NVIDIA has just made its GameWorks SDK 3.1 official, and with it, the company has continued its expansion of its middleware. GameWorks SDK 3.1 provides new PhysX tools and three new GPU-based features that have already been featured in three large games in the last couple of months.
NVIDIA has used some of the new features from GameWorks 3.1 in games like Fallout 4, Rise of the Tomb Raider, and The Division. We'll go into those details soon, but for now, let's talk about just how far NVIDIA GameWorks' reach is, and how many developers are using it.
There are over 175,000 registered developers using GameWorks now, with hundreds of titles released. NVIDIA notes that 300 world-class engineers are "at the intersection of art and science". GameWorks allows for visual and physical simulation, with IDE-integrated and standalone debuggers, profilers, and utilities.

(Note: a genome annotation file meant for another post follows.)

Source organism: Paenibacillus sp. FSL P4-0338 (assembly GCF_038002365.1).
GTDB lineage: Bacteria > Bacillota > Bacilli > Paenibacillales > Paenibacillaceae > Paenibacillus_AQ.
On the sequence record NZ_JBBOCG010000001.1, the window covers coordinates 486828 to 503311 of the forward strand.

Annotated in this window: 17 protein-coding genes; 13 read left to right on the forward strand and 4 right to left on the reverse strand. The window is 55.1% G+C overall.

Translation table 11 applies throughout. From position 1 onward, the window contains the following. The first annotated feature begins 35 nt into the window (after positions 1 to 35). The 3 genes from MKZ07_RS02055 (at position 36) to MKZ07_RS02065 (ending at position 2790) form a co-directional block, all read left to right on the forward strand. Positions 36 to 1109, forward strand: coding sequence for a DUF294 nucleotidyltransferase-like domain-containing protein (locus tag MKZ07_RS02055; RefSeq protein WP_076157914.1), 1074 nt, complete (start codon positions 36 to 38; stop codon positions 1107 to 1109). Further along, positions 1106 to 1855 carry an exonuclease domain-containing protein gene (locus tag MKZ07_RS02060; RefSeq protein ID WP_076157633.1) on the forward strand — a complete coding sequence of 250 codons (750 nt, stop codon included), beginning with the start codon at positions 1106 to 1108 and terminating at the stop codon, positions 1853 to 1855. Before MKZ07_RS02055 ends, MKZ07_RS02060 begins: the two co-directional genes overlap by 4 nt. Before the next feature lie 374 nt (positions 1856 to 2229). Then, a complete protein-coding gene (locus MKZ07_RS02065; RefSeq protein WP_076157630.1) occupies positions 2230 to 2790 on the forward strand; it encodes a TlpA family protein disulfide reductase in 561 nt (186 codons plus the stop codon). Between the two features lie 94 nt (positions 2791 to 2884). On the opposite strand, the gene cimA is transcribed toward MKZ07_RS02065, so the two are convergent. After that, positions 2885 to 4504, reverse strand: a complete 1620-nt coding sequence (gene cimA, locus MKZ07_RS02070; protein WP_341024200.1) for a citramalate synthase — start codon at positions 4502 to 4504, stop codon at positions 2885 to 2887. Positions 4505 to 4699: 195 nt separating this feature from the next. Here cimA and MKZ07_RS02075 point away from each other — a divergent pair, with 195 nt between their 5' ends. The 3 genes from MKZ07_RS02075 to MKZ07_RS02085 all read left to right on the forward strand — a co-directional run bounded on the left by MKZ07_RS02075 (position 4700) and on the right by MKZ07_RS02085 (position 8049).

You might not know what GameWorks is, but to most - it's invisible. Virtually all of the big developers use it, from Valve to Ubisoft, and Activision to Epic Games. GameWorks has powered some of the biggest games of all time, including Fallout 4 and Grand Theft Auto V.
Continuous, and Near Unlimited Innovation
NVIDIA has expanded its GameWorks initiative with SDK 3.1, but what technologies are we looking at? We have technologies like the new VXAO (Voxel Accelerated Ambient Occlusion), FleX (position-based constrained particle dynamics), HairWorks (similar to AMD's TressFX technology), HBAO+ (Horizon-Based Ambient Occlusion), and so much more.
The company truly hasn't stopped, and GameWorks 3.1 is here to prove that.
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- Page 1 [Introduction & New Technologies in GameWorks SDK 3.1]
- Page 2 [New Technologies, including Light and Shadow]
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